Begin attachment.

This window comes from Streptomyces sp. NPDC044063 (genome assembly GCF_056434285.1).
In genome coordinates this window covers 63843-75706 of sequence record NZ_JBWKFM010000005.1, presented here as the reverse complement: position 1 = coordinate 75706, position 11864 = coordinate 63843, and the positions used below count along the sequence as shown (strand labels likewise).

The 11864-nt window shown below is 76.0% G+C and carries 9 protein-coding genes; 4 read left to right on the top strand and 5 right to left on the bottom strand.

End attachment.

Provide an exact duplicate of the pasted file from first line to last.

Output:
This window comes from Streptomyces sp. NPDC044063 (genome assembly GCF_056434285.1).
In genome coordinates this window covers 63843-75706 of sequence record NZ_JBWKFM010000005.1, presented here as the reverse complement: position 1 = coordinate 75706, position 11864 = coordinate 63843, and the positions used below count along the sequence as shown (strand labels likewise).

The 11864-nt window shown below is 76.0% G+C and carries 9 protein-coding genes; 4 read left to right on the top strand and 5 right to left on the bottom strand.